Lydia DePillis, who often writes on bicycling matters for the Washington Post, had a column on Friday (yes, April Fool's Day) as part of the Post's "Five Myths..." series. It was more good than bad, but some of the bad is glaring.
First of all, the myths themselves were a little weak. No one really says that bike share will make roads less safe, for example, at least not anymore. It would have been nice if she had found actual claims from recent, main stream publications (I'm sure the Post has some thanks to Courtland Milloy) and then shot those down.
1. Mandating helmet use is the best way to keep riders safe. - People do advocate for this at times, but I feel like it's more or a larger myth which is that "the most important thing a cyclist can do for safety is wear a helmet." I think helmets, on average, probably improve survivability of crashes and mitigate certain types of head injuries, but I'd say it's less important than a bike in good working order, a sober and confident cyclist and a good pair of bike lights (if riding when those are needed). Still, this myth is in the same vein. And she largely makes the same point, that there are better ways and that helmet laws are likely counter-productive.
Unfortunately, she kicks it often with the since publication withdrawn claim that "Studies show [that helmets] reduce the risk of cyclist head injury by 85 percent" which I found surprising, but it is a widely repeated claim so I'll let it slide (though she should correct this).
3. If more people rode bikes, there’d be noticeably less traffic and pollution. I guess she's trying to be balanced here by knocking down a myth of cycling evangelists, but it's not a myth. If more people rode bikes there would be less traffic and pollution - in proper relation to the number "more" we get. No one says that doubling bicyclists will end congestion and pollution, they say that to the extent that you transition rides from cars (and to a lesser extent transit in some case) you see a reduction in congestion and pollution.
Sure, if everyone gave up their cars tomorrow, the health of our cities and our climate would improve. But this is wishful thinking. Just 1 percent of Americans regularly commute by bicycle. Even if that number doubled, cycling wouldn’t significantly cut smog and congestion.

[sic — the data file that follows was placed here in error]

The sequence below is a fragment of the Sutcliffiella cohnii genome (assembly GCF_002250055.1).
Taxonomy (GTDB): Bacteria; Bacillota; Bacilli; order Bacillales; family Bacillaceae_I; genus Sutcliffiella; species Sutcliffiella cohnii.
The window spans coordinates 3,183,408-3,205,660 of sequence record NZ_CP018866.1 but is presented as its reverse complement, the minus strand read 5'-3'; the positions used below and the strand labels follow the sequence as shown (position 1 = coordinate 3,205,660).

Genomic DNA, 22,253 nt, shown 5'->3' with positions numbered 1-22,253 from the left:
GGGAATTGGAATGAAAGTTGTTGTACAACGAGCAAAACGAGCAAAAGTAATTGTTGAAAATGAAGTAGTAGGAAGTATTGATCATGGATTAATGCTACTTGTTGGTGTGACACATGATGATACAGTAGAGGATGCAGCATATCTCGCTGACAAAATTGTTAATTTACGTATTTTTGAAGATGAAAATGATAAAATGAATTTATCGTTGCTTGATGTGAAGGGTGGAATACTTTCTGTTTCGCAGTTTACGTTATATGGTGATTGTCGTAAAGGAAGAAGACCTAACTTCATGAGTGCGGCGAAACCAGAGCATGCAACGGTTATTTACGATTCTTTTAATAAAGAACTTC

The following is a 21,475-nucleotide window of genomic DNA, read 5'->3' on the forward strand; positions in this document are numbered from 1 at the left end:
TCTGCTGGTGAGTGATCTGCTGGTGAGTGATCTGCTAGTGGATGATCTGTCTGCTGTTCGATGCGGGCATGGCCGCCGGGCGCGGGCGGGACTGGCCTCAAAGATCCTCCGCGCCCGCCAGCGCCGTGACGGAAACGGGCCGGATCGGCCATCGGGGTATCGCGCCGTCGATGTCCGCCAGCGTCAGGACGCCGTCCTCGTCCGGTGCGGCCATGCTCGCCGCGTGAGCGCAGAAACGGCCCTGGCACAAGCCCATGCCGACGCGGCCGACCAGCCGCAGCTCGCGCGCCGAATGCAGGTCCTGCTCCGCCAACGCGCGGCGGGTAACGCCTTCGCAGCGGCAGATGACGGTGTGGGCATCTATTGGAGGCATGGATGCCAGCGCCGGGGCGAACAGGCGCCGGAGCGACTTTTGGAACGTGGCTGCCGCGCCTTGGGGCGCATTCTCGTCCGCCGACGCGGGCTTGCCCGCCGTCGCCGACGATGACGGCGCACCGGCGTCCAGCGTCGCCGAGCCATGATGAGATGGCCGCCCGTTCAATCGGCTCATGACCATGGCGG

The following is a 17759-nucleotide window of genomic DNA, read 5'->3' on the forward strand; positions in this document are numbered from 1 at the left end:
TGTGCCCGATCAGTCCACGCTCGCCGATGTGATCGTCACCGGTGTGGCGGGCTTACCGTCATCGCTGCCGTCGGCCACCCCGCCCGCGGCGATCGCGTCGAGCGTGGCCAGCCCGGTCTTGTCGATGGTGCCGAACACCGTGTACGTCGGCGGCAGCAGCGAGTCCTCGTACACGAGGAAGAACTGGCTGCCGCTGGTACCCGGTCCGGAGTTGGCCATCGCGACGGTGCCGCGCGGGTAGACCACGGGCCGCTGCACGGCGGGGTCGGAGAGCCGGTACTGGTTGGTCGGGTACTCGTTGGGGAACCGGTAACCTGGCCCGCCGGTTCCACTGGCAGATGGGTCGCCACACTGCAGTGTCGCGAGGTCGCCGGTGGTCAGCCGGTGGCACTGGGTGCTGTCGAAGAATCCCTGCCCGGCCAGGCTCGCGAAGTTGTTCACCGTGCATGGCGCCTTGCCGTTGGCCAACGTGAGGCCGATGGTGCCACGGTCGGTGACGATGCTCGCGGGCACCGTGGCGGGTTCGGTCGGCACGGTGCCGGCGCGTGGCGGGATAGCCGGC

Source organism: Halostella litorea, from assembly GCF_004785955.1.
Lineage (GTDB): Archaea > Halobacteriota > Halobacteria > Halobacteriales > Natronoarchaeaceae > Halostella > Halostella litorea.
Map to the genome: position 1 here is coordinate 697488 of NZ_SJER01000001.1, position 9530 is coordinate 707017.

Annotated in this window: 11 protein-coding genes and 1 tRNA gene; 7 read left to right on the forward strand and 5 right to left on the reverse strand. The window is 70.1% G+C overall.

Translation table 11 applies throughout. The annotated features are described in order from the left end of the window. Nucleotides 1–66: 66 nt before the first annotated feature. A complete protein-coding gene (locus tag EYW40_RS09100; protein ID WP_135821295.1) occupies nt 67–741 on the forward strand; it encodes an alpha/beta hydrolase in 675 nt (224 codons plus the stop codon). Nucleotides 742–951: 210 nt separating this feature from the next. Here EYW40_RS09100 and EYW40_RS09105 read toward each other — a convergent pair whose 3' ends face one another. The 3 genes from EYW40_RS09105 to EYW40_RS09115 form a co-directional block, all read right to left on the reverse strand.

Actually, it probably would. Both congestion and smog are concentrated in the same areas - cities. Exactly the places where cycling is most prevalent. If bike commuting doubled, DC would go from 3.9% to 7.8%. I'm certain an overnight change like that would be noticeable. A place like Berkeley would get to nearly 20% and San Francisco (#7 in air quality) to 8.8%. I think that would result in a measurable reduction in air pollution.
Even the posts she linked to make this point. The Streetsblog post is about an actual study.
In a scenario where 14 percent of travel in the world’s cities is by bike or e-bike in 2050, carbon emissions from urban transportation would be 11 percent lower than a scenario where efforts to promote sustainable transportation sidestep bicycling.
That's doable. That's noticeable.
On congestion, she misreads the research. She writes that
Studies have shown that congestion increases in cities where there are more bike riders but no new bike lanes.
But that isn't what the study shows. It shows that on some roads, if bicycle use goes up, travel times goes up too. Mostly those are the uphill segments of narrow roads where drivers can't pass cyclists - and it's worse if there are buses too. It does not translate citywide and they don't even study what happens to the whole city. Other studies meanwhile, show that - on average - a bicycle causes about 28% as much congestion as a car, and that goes down as there are more bike facilities added. But 28% is the maximum.
This was by far the worst myth on the list. It was a complete strawman, and not even supported by her own facts.
Anyway, those are my thoughts.